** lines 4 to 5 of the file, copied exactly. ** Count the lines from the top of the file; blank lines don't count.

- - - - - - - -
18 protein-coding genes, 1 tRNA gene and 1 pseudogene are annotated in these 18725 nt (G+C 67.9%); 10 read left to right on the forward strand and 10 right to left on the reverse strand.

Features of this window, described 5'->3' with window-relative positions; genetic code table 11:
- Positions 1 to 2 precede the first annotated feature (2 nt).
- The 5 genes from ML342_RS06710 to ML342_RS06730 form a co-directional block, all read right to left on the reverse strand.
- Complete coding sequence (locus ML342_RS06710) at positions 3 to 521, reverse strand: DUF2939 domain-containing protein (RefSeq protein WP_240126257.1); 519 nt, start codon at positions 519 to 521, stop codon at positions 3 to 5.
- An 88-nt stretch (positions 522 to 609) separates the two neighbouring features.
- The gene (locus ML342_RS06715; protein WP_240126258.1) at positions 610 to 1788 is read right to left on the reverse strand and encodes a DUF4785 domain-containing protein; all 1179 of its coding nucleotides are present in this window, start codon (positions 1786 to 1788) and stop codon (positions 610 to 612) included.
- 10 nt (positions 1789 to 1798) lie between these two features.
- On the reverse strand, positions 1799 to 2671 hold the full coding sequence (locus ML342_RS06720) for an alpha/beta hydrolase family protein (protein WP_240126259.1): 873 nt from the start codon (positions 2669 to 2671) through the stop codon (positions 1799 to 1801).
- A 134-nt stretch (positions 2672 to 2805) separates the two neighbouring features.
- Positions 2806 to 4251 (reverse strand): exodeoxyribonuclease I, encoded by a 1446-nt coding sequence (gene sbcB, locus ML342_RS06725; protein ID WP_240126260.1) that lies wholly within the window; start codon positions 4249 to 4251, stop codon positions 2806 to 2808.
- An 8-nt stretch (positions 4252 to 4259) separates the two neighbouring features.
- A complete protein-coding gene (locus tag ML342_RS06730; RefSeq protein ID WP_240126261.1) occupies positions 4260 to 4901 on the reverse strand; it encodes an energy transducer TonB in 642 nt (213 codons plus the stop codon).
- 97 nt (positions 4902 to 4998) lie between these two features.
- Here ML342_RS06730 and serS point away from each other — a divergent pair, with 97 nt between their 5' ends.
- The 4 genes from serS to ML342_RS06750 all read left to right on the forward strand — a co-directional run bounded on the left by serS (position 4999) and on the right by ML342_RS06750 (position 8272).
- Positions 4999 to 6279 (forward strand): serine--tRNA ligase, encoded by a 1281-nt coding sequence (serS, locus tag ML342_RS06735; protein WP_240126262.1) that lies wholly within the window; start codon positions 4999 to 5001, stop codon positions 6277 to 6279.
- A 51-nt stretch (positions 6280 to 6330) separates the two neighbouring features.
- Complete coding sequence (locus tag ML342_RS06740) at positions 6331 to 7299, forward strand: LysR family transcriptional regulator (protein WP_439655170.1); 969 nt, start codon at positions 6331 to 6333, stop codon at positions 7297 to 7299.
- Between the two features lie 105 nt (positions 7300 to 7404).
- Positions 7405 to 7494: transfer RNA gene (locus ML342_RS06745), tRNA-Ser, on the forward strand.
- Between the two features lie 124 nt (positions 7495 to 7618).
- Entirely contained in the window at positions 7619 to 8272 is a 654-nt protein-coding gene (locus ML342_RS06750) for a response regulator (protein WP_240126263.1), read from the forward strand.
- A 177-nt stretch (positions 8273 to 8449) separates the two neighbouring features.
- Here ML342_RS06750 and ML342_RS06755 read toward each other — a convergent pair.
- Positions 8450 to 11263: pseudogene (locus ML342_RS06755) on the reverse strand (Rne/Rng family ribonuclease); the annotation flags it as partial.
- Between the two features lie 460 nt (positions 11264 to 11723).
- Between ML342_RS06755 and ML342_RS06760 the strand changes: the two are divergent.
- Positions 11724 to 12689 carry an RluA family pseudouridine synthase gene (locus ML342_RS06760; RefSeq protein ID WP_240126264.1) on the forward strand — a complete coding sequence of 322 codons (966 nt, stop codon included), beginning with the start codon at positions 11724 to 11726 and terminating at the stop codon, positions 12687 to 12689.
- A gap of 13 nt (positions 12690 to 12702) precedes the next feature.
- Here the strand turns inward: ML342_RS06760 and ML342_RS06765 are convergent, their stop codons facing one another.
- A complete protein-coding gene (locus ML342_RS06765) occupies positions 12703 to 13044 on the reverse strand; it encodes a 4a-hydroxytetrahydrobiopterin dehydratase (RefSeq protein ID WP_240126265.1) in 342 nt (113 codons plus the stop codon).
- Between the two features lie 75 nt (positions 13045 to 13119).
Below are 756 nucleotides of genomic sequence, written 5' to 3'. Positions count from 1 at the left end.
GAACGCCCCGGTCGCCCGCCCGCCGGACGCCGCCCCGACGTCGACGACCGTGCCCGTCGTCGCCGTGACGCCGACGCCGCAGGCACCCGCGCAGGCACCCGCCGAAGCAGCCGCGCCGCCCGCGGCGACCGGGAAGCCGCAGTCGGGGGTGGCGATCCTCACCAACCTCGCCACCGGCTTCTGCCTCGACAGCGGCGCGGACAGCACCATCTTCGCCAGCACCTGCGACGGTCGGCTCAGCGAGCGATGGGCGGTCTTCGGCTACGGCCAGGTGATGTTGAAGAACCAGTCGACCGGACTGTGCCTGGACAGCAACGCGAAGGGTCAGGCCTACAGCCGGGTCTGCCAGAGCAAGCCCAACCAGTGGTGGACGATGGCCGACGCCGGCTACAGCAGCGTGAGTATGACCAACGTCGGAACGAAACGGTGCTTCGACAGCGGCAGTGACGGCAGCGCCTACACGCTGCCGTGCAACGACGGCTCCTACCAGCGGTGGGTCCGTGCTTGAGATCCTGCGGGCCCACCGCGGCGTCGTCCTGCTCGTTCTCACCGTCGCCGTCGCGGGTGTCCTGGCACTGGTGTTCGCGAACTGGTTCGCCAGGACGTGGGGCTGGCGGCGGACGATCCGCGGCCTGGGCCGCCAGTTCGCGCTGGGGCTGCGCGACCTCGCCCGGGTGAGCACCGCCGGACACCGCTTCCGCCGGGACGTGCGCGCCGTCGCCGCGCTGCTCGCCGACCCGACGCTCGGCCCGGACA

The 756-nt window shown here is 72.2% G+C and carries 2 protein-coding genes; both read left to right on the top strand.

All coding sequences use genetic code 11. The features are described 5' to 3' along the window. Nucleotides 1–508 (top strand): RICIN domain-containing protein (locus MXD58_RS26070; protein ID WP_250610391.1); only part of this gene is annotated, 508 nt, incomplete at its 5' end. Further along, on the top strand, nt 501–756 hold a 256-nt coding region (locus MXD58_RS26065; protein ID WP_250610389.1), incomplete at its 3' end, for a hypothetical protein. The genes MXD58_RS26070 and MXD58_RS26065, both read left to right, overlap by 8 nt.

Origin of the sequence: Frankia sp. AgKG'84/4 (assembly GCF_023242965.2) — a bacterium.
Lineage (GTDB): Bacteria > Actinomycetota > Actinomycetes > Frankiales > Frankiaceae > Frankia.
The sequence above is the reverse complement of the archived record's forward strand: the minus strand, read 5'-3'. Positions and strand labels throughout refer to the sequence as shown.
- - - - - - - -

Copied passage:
- The 5 genes from ML342_RS06710 to ML342_RS06730 form a co-directional block, all read right to left on the reverse strand.
- Complete coding sequence (locus ML342_RS06710) at positions 3 to 521, reverse strand: DUF2939 domain-containing protein (RefSeq protein WP_240126257.1); 519 nt, start codon at positions 519 to 521, stop codon at positions 3 to 5.